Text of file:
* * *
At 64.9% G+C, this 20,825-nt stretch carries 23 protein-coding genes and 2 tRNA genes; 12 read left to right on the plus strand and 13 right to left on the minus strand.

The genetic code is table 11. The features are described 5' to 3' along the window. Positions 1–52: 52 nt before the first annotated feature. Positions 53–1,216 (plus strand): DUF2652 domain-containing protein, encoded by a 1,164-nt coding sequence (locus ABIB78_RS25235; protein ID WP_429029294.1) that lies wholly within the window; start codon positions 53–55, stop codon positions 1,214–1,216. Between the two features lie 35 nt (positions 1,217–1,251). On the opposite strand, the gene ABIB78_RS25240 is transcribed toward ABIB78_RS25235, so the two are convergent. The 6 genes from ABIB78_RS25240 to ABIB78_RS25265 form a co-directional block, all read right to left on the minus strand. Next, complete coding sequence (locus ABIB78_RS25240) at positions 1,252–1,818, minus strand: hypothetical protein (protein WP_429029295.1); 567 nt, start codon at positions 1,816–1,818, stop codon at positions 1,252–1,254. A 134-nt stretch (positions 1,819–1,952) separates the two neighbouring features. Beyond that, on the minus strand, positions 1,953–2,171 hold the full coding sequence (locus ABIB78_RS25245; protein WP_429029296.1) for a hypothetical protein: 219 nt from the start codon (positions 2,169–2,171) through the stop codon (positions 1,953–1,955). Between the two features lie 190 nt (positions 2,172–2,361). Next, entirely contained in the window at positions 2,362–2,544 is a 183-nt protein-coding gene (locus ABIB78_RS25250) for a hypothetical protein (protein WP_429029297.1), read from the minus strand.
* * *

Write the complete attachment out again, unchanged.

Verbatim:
At 64.9% G+C, this 20,825-nt stretch carries 23 protein-coding genes and 2 tRNA genes; 12 read left to right on the plus strand and 13 right to left on the minus strand.

The genetic code is table 11. The features are described 5' to 3' along the window. Positions 1–52: 52 nt before the first annotated feature. Positions 53–1,216 (plus strand): DUF2652 domain-containing protein, encoded by a 1,164-nt coding sequence (locus ABIB78_RS25235; protein ID WP_429029294.1) that lies wholly within the window; start codon positions 53–55, stop codon positions 1,214–1,216. Between the two features lie 35 nt (positions 1,217–1,251). On the opposite strand, the gene ABIB78_RS25240 is transcribed toward ABIB78_RS25235, so the two are convergent. The 6 genes from ABIB78_RS25240 to ABIB78_RS25265 form a co-directional block, all read right to left on the minus strand. Next, complete coding sequence (locus ABIB78_RS25240) at positions 1,252–1,818, minus strand: hypothetical protein (protein WP_429029295.1); 567 nt, start codon at positions 1,816–1,818, stop codon at positions 1,252–1,254. A 134-nt stretch (positions 1,819–1,952) separates the two neighbouring features. Beyond that, on the minus strand, positions 1,953–2,171 hold the full coding sequence (locus ABIB78_RS25245; protein WP_429029296.1) for a hypothetical protein: 219 nt from the start codon (positions 2,169–2,171) through the stop codon (positions 1,953–1,955). Between the two features lie 190 nt (positions 2,172–2,361). Next, entirely contained in the window at positions 2,362–2,544 is a 183-nt protein-coding gene (locus ABIB78_RS25250) for a hypothetical protein (protein WP_429029297.1), read from the minus strand.